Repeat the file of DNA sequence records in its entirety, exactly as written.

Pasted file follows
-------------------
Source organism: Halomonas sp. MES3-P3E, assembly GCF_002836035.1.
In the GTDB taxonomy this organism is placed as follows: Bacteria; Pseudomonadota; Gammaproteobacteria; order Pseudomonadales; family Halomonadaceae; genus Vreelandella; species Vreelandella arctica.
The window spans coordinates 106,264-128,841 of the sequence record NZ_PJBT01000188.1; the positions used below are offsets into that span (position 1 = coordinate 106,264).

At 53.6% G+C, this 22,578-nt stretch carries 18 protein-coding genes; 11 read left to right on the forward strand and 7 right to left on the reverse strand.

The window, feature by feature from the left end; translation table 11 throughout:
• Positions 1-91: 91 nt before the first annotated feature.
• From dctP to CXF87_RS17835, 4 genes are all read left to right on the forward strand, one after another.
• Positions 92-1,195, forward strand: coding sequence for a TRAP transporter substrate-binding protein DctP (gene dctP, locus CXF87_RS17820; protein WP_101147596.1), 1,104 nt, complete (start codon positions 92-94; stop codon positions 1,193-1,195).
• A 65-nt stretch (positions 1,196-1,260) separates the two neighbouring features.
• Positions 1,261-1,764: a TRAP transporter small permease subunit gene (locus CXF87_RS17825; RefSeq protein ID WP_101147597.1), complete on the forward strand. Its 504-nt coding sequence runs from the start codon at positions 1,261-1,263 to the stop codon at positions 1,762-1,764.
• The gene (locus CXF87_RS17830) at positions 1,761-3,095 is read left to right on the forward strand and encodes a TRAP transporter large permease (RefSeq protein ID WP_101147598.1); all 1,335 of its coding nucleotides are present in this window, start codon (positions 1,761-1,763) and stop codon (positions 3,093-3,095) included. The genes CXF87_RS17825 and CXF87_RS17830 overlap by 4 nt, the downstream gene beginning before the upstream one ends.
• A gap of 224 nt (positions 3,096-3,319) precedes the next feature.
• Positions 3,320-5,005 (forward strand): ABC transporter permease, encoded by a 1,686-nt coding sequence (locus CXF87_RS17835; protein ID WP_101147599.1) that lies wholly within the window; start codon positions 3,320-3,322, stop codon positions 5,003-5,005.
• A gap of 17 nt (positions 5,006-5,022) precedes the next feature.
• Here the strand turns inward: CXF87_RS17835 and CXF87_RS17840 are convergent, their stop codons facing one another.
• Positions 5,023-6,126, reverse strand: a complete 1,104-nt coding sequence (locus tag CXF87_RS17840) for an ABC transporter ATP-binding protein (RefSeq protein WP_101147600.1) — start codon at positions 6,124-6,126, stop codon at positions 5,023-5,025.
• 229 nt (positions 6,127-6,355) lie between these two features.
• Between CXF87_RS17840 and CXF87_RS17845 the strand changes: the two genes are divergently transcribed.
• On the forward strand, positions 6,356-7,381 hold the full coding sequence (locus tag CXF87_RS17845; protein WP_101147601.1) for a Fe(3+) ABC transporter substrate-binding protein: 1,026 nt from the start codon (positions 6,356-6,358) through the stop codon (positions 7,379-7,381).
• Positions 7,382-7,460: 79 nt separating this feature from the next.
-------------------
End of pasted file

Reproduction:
Source organism: Halomonas sp. MES3-P3E, assembly GCF_002836035.1.
In the GTDB taxonomy this organism is placed as follows: Bacteria; Pseudomonadota; Gammaproteobacteria; order Pseudomonadales; family Halomonadaceae; genus Vreelandella; species Vreelandella arctica.
The window spans coordinates 106,264-128,841 of the sequence record NZ_PJBT01000188.1; the positions used below are offsets into that span (position 1 = coordinate 106,264).

At 53.6% G+C, this 22,578-nt stretch carries 18 protein-coding genes; 11 read left to right on the forward strand and 7 right to left on the reverse strand.

The window, feature by feature from the left end; translation table 11 throughout:
• Positions 1-91: 91 nt before the first annotated feature.
• From dctP to CXF87_RS17835, 4 genes are all read left to right on the forward strand, one after another.
• Positions 92-1,195, forward strand: coding sequence for a TRAP transporter substrate-binding protein DctP (gene dctP, locus CXF87_RS17820; protein WP_101147596.1), 1,104 nt, complete (start codon positions 92-94; stop codon positions 1,193-1,195).
• A 65-nt stretch (positions 1,196-1,260) separates the two neighbouring features.
• Positions 1,261-1,764: a TRAP transporter small permease subunit gene (locus CXF87_RS17825; RefSeq protein ID WP_101147597.1), complete on the forward strand. Its 504-nt coding sequence runs from the start codon at positions 1,261-1,263 to the stop codon at positions 1,762-1,764.
• The gene (locus CXF87_RS17830) at positions 1,761-3,095 is read left to right on the forward strand and encodes a TRAP transporter large permease (RefSeq protein ID WP_101147598.1); all 1,335 of its coding nucleotides are present in this window, start codon (positions 1,761-1,763) and stop codon (positions 3,093-3,095) included. The genes CXF87_RS17825 and CXF87_RS17830 overlap by 4 nt, the downstream gene beginning before the upstream one ends.
• A gap of 224 nt (positions 3,096-3,319) precedes the next feature.
• Positions 3,320-5,005 (forward strand): ABC transporter permease, encoded by a 1,686-nt coding sequence (locus CXF87_RS17835; protein ID WP_101147599.1) that lies wholly within the window; start codon positions 3,320-3,322, stop codon positions 5,003-5,005.
• A gap of 17 nt (positions 5,006-5,022) precedes the next feature.
• Here the strand turns inward: CXF87_RS17835 and CXF87_RS17840 are convergent, their stop codons facing one another.
• Positions 5,023-6,126, reverse strand: a complete 1,104-nt coding sequence (locus tag CXF87_RS17840) for an ABC transporter ATP-binding protein (RefSeq protein WP_101147600.1) — start codon at positions 6,124-6,126, stop codon at positions 5,023-5,025.
• 229 nt (positions 6,127-6,355) lie between these two features.
• Between CXF87_RS17840 and CXF87_RS17845 the strand changes: the two genes are divergently transcribed.
• On the forward strand, positions 6,356-7,381 hold the full coding sequence (locus tag CXF87_RS17845; protein WP_101147601.1) for a Fe(3+) ABC transporter substrate-binding protein: 1,026 nt from the start codon (positions 6,356-6,358) through the stop codon (positions 7,379-7,381).
• Positions 7,382-7,460: 79 nt separating this feature from the next.